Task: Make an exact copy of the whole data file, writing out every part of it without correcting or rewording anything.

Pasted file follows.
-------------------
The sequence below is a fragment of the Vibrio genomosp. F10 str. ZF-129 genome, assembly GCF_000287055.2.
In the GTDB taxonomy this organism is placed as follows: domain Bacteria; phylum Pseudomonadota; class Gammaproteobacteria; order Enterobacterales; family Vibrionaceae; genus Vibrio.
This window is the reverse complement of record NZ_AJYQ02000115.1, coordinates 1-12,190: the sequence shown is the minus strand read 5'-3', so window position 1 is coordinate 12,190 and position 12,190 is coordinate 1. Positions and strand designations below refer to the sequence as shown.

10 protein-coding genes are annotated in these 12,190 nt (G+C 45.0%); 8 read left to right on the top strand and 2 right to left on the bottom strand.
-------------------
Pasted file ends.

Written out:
The sequence below is a fragment of the Vibrio genomosp. F10 str. ZF-129 genome, assembly GCF_000287055.2.
In the GTDB taxonomy this organism is placed as follows: domain Bacteria; phylum Pseudomonadota; class Gammaproteobacteria; order Enterobacterales; family Vibrionaceae; genus Vibrio.
This window is the reverse complement of record NZ_AJYQ02000115.1, coordinates 1-12,190: the sequence shown is the minus strand read 5'-3', so window position 1 is coordinate 12,190 and position 12,190 is coordinate 1. Positions and strand designations below refer to the sequence as shown.

10 protein-coding genes are annotated in these 12,190 nt (G+C 45.0%); 8 read left to right on the top strand and 2 right to left on the bottom strand.